MU faculty member since 1999
Ray Ronci cares. In decades of experience as a professor, his abiding concern for the welfare and growth of his students has ensured that as the world has evolved, his classes have evolved as well. Having taught everything from composition to Buddhist literature to “Rethinking Literacy in the Digital Age,” Ronci is always striving to adapt his teaching to provide the maximum benefit for his students. Whether this means tweaking course plans to better suit a classroom full of education majors or reading literature aloud to immerse his students in the art they are studying, his enduring enthusiasm for teaching is evident.
Students consistently say Ronci’s classes affect them on a personal level, profoundly shaping their understanding of literature and its connections to their daily lives. Alexandra Socarides, chair of the Department of English and a Kemper Fellow, highlights Ronci’s ability to match high academic expectations with deep empathy for his students and their futures.
“Ray is a teacher of great rigor and great compassion, two things that we don’t often see referenced in the same breath,” Socarides said. “His ability to teach some of the hardest and most confusing works of literature while at the same time keeping the complex lives of his students front and center is a talent that few teachers have. Ray demands greatness from his students—in the work they produce, in the attention they give to that work, in the standards they hold for themselves—and in doing so he helps create better human beings.”
Haris Fazlić, a former student of Ronci and now a graduate student at Tulane University, recalls Ronci’s talent for performing poetry in an immersive fashion that breathes life into the words his students read on the page.
“The best example I can think of is Ray Ronci standing in front of a dozen or so people reciting Ginsberg’s ‘Howl’ in its entirety. Describing the experience to the uninitiated is impossible, but not one person in that room was left unmoved. The changing levels of inflection, accentuation and speed redefined the way I thought poetry could be performed. The sheer impact of the verse left some stunned, but the veracity with which Prof. Ronci explained every detail afterwards made it feel even more powerful. It was the first time I could physically feel myself being taught—that it was happening right before my eyes and I knew it. A poem can certainly be read (I still read ‘Howl’ from time to time), but hearing it performed was unforgettable; I still remember every sway, screech and pause for breath.”
Francesca Cudney, who is majoring in secondary education at Mizzou, found her outlook broadened by Ronci’s emphasis on relating literature to the world outside the classroom.
“Dr. Ronci introduced many of us to new subject matter and inspired us to look at things in a whole new light,” Cudney said. “I enrolled in the professor’s 20th century American literature class, postmodern American poetry, in the fall of last year and was drawn in by his wisdom and the experiences he was always sharing. It was a pleasure sitting through his class, as he often made many connections from what we were learning to the outside world.”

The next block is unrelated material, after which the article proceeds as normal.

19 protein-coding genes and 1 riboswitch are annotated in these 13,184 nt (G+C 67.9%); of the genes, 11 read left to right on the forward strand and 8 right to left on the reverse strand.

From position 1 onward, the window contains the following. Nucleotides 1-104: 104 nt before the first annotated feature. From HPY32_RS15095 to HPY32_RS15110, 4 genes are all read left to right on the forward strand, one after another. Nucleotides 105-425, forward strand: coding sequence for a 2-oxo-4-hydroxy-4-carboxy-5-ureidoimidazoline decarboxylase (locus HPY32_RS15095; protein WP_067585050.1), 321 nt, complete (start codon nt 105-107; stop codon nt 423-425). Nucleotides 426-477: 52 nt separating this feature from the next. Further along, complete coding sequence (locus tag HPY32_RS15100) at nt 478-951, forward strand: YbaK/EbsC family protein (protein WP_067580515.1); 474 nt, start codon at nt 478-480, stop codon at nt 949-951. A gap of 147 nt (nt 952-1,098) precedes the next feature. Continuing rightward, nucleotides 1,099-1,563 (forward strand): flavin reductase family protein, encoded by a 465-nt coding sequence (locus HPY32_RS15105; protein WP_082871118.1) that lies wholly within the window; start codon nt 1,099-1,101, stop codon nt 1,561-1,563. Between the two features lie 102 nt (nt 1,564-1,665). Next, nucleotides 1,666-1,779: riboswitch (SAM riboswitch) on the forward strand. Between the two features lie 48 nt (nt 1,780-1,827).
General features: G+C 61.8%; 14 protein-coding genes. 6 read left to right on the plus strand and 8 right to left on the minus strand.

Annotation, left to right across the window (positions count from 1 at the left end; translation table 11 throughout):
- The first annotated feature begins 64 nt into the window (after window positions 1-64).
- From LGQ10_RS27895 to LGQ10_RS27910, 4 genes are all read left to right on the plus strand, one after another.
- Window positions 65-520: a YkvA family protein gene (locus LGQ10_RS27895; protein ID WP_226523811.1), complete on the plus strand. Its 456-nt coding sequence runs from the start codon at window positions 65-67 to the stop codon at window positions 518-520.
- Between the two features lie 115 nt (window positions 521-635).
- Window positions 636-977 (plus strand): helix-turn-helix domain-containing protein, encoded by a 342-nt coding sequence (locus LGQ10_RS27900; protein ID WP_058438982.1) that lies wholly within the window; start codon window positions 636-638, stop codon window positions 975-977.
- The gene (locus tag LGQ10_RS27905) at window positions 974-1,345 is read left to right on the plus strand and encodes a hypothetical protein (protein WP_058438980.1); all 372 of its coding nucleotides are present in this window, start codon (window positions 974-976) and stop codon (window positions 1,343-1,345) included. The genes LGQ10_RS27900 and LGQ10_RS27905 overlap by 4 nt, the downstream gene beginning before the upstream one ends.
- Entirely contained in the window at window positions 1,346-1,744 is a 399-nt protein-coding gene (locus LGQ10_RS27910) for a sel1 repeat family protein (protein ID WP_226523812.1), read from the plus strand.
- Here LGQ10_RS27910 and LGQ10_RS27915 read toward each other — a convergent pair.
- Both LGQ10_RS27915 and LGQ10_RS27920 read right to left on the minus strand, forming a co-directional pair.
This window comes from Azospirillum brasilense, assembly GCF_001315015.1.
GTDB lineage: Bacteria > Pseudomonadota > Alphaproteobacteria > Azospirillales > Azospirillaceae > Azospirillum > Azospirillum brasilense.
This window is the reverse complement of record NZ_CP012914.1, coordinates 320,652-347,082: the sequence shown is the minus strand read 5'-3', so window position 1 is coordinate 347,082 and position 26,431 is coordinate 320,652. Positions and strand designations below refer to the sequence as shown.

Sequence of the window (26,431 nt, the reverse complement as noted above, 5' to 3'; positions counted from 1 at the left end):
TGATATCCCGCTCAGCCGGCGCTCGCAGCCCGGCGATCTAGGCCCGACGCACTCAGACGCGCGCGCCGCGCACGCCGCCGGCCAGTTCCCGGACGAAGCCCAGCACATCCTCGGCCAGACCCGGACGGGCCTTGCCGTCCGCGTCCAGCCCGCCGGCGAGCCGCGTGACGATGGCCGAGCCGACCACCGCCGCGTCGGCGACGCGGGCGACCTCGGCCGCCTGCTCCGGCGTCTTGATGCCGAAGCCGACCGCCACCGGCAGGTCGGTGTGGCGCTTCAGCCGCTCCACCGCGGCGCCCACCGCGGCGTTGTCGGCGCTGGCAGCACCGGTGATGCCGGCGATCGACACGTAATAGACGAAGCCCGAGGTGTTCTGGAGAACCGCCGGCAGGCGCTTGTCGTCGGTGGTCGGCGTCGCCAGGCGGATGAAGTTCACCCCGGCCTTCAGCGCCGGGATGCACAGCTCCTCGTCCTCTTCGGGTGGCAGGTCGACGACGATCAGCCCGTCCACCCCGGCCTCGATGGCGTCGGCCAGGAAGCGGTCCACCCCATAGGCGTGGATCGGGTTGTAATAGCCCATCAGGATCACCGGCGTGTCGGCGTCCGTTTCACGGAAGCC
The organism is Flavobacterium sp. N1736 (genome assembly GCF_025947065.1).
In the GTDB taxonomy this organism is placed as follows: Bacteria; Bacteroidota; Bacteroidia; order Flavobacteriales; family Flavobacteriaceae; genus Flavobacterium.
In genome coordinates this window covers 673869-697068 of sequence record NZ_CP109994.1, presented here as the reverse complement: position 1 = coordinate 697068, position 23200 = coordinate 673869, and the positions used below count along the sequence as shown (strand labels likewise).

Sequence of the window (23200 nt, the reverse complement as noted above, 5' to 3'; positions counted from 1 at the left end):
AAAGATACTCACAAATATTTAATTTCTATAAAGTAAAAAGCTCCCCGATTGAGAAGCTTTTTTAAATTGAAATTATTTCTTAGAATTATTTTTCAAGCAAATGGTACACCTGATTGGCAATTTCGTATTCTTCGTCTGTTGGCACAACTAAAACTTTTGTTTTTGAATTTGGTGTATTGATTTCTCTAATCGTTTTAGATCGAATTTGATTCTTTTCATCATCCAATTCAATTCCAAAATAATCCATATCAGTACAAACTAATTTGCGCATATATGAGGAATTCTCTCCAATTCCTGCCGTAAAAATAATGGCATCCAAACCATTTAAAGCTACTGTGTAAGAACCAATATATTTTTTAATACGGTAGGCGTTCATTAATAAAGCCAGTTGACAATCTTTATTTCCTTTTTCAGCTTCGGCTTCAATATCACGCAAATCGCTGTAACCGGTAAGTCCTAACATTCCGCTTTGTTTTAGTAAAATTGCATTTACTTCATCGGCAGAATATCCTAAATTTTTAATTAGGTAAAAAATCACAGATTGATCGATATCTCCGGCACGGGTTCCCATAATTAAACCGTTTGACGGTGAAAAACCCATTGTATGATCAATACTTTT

David Read, professor and former chair of the Department of English at Mizzou, considers the breadth and style of Ronci’s course offerings to be singular among his peers.
“Dr. Ronci’s role in the English department is unique,” Read said. “He teaches a cluster of undergraduate courses that have been extremely popular for many years and involve a very personal approach to content and delivery that has not, and I would say cannot, be duplicated or even approximated elsewhere in the department’s curriculum. His effect on the students who enroll in his courses is immense; indeed, for many of those students he is the instructor who most vividly represents the quality and impact of their educational experience at MU.”
Ronci is committed to helping guide his students through the increasing commotion of a digital world. Some of his courses now include texts that delve into the neuroscience of the reading brain, and he encourages students to think of any kind of message, from advertisements to hairstyles to footwear, as a text to be read. He also makes sure he is available outside class for any reason, whether his students have questions about assignments or simply want to talk.
Ronci earned a bachelor of arts degree in poetry from Emerson College; a master of arts degree from the University of Colorado; and a doctoral degree from the University of Nebraska. He has previously received the Mary Lago Teaching Award, the Purple Chalk Award for Excellence in Teaching and the Chancellor’s Award for Excellence in Education from Mizzou. He also has received several awards for his poetry. In addition to being the MU Buddhist Association Faculty Advisor, he is also a member of the Composition Committee and the Undergraduate Studies Committee in the Department of English.